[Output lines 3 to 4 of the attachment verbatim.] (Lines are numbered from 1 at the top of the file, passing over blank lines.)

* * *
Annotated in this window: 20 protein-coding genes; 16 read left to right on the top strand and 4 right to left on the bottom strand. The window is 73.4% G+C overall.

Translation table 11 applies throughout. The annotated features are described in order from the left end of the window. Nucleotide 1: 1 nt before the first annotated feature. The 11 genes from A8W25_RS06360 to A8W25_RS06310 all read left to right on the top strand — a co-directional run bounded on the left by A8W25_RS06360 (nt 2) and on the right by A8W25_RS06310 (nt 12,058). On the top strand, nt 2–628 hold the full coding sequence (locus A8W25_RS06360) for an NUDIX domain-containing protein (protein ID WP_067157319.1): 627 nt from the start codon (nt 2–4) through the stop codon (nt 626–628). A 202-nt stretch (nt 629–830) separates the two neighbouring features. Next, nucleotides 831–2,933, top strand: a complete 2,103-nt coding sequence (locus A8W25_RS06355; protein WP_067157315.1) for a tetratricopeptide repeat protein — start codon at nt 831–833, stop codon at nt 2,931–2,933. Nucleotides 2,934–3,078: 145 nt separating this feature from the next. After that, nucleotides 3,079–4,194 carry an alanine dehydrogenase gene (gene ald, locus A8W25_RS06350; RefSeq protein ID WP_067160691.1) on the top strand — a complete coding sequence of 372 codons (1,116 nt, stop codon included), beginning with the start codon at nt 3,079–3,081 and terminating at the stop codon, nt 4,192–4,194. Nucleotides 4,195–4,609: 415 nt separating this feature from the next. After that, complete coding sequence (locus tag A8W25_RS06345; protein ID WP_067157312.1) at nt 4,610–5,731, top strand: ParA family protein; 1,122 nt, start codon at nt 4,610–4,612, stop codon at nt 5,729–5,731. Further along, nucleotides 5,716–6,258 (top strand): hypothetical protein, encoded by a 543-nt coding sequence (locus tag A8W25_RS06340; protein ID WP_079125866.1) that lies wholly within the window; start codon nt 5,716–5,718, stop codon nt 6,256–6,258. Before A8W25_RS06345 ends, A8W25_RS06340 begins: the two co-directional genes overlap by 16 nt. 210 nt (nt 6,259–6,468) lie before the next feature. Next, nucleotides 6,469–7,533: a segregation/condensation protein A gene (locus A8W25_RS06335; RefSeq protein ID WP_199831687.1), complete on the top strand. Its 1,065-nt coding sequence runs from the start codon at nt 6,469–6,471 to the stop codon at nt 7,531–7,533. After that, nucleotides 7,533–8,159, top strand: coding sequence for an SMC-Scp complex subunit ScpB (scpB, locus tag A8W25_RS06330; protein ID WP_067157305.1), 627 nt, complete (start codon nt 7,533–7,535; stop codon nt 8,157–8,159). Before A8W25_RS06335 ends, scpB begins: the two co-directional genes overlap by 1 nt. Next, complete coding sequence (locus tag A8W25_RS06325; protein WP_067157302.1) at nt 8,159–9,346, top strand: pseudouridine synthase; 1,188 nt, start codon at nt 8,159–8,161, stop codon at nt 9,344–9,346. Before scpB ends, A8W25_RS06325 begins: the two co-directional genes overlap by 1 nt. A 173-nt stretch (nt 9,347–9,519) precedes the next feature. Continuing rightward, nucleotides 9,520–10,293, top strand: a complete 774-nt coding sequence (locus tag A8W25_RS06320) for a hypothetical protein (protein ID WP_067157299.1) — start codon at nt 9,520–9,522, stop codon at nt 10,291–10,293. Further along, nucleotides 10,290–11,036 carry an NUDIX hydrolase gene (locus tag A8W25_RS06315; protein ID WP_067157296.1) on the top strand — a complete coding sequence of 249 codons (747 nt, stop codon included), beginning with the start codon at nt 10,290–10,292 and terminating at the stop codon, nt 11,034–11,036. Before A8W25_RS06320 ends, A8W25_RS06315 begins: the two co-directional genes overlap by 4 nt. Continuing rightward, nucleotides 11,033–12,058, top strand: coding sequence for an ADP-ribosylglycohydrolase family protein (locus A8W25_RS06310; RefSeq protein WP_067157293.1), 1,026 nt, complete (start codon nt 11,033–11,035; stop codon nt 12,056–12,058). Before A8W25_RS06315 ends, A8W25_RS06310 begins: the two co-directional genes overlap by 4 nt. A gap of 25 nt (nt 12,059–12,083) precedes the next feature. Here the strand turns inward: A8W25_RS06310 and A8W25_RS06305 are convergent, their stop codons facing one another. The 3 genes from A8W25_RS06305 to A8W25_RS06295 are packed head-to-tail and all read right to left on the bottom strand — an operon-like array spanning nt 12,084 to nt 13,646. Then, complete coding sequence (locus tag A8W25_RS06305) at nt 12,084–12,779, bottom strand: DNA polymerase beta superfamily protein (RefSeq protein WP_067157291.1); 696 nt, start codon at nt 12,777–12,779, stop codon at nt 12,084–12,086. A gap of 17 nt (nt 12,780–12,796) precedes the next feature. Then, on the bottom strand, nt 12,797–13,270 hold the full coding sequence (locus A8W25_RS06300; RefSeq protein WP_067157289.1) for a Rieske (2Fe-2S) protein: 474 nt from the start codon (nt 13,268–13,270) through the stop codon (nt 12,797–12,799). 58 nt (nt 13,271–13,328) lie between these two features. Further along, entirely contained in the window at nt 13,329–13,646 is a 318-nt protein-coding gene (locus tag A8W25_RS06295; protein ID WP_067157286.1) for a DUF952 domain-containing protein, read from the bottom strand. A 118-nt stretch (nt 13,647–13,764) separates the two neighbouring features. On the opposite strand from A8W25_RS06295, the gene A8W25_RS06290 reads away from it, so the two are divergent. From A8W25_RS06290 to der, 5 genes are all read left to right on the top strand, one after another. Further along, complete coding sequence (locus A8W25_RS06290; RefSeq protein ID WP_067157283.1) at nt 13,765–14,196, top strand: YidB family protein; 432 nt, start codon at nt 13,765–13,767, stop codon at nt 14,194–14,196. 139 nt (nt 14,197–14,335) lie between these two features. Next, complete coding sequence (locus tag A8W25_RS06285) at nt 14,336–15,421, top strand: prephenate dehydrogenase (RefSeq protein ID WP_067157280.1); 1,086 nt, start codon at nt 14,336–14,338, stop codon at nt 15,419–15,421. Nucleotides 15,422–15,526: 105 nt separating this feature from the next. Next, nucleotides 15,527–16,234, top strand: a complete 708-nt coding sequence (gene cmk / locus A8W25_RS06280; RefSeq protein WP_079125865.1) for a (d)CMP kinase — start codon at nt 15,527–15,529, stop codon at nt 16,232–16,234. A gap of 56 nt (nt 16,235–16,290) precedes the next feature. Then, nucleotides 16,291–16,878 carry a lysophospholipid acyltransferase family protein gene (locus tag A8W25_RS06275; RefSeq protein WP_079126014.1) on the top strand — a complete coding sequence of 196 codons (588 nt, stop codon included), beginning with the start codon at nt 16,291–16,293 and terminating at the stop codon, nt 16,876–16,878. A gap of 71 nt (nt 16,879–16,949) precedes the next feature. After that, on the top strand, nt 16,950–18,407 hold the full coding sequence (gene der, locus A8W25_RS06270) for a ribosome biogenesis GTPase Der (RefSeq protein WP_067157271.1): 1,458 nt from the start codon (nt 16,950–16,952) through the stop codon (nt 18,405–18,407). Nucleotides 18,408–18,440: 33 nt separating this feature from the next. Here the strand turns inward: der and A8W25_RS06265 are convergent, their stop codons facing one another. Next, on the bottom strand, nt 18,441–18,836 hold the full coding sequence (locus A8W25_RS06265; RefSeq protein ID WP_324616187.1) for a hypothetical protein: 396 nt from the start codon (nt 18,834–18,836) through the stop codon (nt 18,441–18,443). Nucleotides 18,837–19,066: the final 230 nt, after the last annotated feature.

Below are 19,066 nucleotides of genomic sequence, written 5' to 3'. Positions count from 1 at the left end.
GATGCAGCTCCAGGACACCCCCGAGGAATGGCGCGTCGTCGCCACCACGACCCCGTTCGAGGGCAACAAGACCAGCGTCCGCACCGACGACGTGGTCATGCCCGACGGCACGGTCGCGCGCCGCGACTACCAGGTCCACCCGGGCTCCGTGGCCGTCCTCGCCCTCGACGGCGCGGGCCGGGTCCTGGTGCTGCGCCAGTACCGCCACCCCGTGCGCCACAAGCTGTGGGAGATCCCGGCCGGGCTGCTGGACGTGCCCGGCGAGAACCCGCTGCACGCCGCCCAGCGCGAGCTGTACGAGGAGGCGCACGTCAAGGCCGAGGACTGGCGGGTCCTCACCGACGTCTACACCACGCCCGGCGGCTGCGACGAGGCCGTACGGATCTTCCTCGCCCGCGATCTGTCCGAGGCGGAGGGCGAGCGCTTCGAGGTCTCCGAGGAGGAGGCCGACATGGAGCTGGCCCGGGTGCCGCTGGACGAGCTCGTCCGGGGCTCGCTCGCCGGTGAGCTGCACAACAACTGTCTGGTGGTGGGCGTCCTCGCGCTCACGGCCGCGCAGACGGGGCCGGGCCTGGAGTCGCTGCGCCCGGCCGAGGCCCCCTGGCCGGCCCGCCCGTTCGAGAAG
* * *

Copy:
Below are 19,066 nucleotides of genomic sequence, written 5' to 3'. Positions count from 1 at the left end.
GATGCAGCTCCAGGACACCCCCGAGGAATGGCGCGTCGTCGCCACCACGACCCCGTTCGAGGGCAACAAGACCAGCGTCCGCACCGACGACGTGGTCATGCCCGACGGCACGGTCGCGCGCCGCGACTACCAGGTCCACCCGGGCTCCGTGGCCGTCCTCGCCCTCGACGGCGCGGGCCGGGTCCTGGTGCTGCGCCAGTACCGCCACCCCGTGCGCCACAAGCTGTGGGAGATCCCGGCCGGGCTGCTGGACGTGCCCGGCGAGAACCCGCTGCACGCCGCCCAGCGCGAGCTGTACGAGGAGGCGCACGTCAAGGCCGAGGACTGGCGGGTCCTCACCGACGTCTACACCACGCCCGGCGGCTGCGACGAGGCCGTACGGATCTTCCTCGCCCGCGATCTGTCCGAGGCGGAGGGCGAGCGCTTCGAGGTCTCCGAGGAGGAGGCCGACATGGAGCTGGCCCGGGTGCCGCTGGACGAGCTCGTCCGGGGCTCGCTCGCCGGTGAGCTGCACAACAACTGTCTGGTGGTGGGCGTCCTCGCGCTCACGGCCGCGCAGACGGGGCCGGGCCTGGAGTCGCTGCGCCCGGCCGAGGCCCCCTGGCCGGCCCGCCCGTTCGAGAAG